Prince William County recently held stream clean ups at Neabsco and Powell’s Creeks where a total of 52 volunteers collected 182 large garbage bags of mostly plastic and glass bottles and plastic shopping bags. The volunteers also pulled out dozens of car tires, bicycle wheels, five-gallon paint cans, assorted plastic toys, such as a hobby horse, and at least one tricycle.
Keeping the Prince William County streams clear of trash is a year-round job and the county couldn’t do it without the help of volunteers, said Clay Morris, the county’s natural resources section chief. “There’s always something that needs to be cleaned up. We have plenty of opportunities for them to help out.”
Prince William County is in the Chesapeake Bay Watershed and is bound by law to keep sediment and nutrients out of its local creeks and streams that feed into the bay. The county holds a Municipal Separate Storm Sewer System, or MS4, permit that governs the pollution that hits county waterways. The permit allows municipalities to discharge storm water that eventually runs into waterways, provided the MS4 permit holder limits “pollutants from the given storm sewer system to the maximum extent practicable” to protect the water quality of nearby streams, rivers, wetlands and bays, according to the Virginia Department of Environmental Quality’s website.
Morris said the permit also governs the amount of trash or “floatables” that can wash into streams and creeks. “We also have a floatables monitoring program, which is also a reduction in mostly trash, that permit puts the responsibility on the county to find ways to reduce that. One of the ways we do it is volunteer cleanups.”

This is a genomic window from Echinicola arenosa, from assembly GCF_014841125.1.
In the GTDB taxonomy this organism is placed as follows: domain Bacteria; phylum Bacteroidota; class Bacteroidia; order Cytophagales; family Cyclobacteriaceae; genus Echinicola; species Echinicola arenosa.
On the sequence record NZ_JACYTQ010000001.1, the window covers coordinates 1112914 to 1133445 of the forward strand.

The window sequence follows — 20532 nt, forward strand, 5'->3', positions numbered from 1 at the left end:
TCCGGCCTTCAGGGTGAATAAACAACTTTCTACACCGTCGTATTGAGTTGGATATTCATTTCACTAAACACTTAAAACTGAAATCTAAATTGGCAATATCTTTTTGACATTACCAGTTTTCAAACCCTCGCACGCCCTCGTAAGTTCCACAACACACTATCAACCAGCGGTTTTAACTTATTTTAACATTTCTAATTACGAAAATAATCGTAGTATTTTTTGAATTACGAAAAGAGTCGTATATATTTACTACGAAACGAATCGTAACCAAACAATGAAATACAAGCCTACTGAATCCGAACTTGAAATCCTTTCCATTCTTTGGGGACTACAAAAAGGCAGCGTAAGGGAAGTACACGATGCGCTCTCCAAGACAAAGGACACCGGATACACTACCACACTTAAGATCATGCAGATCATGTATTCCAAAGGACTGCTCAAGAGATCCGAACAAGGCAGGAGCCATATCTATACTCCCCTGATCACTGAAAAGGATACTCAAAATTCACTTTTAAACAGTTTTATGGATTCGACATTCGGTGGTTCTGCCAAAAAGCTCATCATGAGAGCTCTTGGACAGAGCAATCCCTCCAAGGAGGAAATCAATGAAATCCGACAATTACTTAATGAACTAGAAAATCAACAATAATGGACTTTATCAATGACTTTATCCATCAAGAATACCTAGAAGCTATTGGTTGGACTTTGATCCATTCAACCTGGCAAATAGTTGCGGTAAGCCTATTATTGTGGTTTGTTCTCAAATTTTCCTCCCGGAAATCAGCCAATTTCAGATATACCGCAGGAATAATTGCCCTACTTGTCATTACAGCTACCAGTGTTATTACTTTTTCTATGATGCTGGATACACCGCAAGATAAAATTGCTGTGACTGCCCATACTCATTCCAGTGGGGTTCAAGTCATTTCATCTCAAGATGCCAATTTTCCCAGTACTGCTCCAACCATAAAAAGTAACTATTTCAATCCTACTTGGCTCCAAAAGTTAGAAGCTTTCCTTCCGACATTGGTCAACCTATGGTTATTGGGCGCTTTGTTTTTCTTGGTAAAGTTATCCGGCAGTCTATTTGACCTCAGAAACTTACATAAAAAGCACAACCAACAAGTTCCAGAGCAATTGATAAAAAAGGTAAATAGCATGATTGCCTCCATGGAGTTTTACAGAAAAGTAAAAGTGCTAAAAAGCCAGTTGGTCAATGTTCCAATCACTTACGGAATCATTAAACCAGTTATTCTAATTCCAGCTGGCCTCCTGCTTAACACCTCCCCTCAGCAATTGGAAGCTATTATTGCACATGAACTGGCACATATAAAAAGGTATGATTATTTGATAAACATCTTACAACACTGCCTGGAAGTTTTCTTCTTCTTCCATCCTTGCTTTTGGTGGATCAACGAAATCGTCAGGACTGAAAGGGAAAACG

The volunteers at the Neabsco and Powell’s creeks cleanup included Boy Scouts from Troop 1363, as well as folks from Bethel United Methodist Church and the Prince William Trails and Streams Coalition.
Mark Clester said he came out to help just because it’s part of the Boy Scouts’ mission to do good work. “It’s part of our ethos to do a good turn daily. Part of that is conservation.”
Matthew Ackiss, 16, also said keeping the environment clean was of importance to the Scouts. “Clearly it’s important to clean up our areas like this because not only do we live here, but all of the animals live here, the habitat, the wildlife. We’ve got to take care of it. We were put on this earth, not only to live here, we’ve got to take care of all the trash that we put out. We’ve got to be better about it. The first thing you learn when you join the Boy Scouts is how to keep your area clean and how to leave it cleaner than you found it. It’s just something we’re always working toward. It’s definitely something we as a community need to work on, that’s why we’re out here, to work for the community and better where we live.”
The best way to keep trash out of the streams, Morris said, is to dispose of it in proper containers to keep it from getting on the ground where it will run into storm drains. “Anything that ends up in the road is going to end up in that storm inlet, and eventually, it’s going to end up in one of our streams.”
People interested in volunteering can visit the County’s Department of Public Works webpage to find out about a number of programs that help protect county waterways.